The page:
Whatever challenges America faces in 2019 (and it faces many), they pale when compared to the challenges our nation faced when an estimated 73,000 U.S. troops landed on the beaches of France, part of an overall Allied force of close to 160,000, to begin the liberation of Europe from the evil grip of Nazi Germany 75 years ago today.
This year's observance of D-Day takes on added poignancy because it likely will mark the final milestone anniversary for survivors of the momentous invasion when the end to World War II began.
Due to the inexorable march of time, our nation is losing these human jewels and their irreplaceable firsthand accounts from places like Utah, Omaha, Gold, Juno and Sword when the fate of the world hung in the balance. The youngest D-Day vets have reached their mid-90s.
According to the U.S. Department of Veterans Affairs, less than 500,000, or fewer than 3 percent, of the 16 million Americans who served in WWII remain alive today. Some 400 WWII veterans die every day.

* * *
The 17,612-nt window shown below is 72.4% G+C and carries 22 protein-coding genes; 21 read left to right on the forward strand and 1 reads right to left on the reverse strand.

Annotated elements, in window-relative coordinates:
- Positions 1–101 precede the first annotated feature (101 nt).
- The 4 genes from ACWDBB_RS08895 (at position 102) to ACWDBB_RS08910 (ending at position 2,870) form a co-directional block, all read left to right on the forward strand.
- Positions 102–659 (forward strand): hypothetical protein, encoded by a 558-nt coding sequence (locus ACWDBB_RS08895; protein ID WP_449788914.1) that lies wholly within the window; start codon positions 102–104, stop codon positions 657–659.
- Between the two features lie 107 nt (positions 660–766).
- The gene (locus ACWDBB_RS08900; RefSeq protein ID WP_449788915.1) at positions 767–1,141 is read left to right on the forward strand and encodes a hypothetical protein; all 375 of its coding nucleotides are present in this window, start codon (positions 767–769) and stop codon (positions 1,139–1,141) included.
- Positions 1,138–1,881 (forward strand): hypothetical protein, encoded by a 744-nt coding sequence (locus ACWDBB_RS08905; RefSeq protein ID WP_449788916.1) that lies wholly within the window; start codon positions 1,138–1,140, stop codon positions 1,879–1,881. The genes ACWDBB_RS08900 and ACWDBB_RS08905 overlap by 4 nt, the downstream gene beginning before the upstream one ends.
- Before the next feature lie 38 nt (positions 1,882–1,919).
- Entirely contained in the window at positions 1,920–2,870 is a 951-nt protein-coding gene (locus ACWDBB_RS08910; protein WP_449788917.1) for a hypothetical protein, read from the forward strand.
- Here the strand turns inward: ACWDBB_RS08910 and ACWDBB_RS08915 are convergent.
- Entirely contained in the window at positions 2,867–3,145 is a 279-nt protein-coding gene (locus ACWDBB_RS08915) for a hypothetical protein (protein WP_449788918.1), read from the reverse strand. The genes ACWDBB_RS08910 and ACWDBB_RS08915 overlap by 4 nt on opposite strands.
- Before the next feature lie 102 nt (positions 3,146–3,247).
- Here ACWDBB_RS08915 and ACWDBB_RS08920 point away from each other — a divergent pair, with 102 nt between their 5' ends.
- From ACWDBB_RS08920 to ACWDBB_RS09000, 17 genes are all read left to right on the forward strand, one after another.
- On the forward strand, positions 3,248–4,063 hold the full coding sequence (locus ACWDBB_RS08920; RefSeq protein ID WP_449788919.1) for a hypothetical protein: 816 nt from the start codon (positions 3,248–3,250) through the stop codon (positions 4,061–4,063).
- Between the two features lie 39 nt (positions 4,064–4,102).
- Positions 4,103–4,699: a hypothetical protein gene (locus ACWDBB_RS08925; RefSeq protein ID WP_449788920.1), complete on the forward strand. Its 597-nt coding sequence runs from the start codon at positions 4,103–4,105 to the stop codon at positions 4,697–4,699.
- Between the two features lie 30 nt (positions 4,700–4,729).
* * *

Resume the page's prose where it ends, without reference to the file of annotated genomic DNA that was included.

As we pause today in reflection on a dark, uncertain time seven and a half decades ago when young, anxious men were loaded onto thousands of boats and planes and ordered to alter the course of humankind, let us as Americans again recognize our living veterans from D-Day and the many other battlefields of WWII and embrace them as the national treasures they are. Let us strive always to honor the stories of WWII and to remain steadfast in solemn respect for the sacrifices made and accomplishments earned by our troops during an uncertain time of trial and turmoil. Let us never take for granted the freedoms for which American and Allied forces fought and died.
Let us make sure the echoes of courage and heroism from the beaches of Normandy will be heard forever.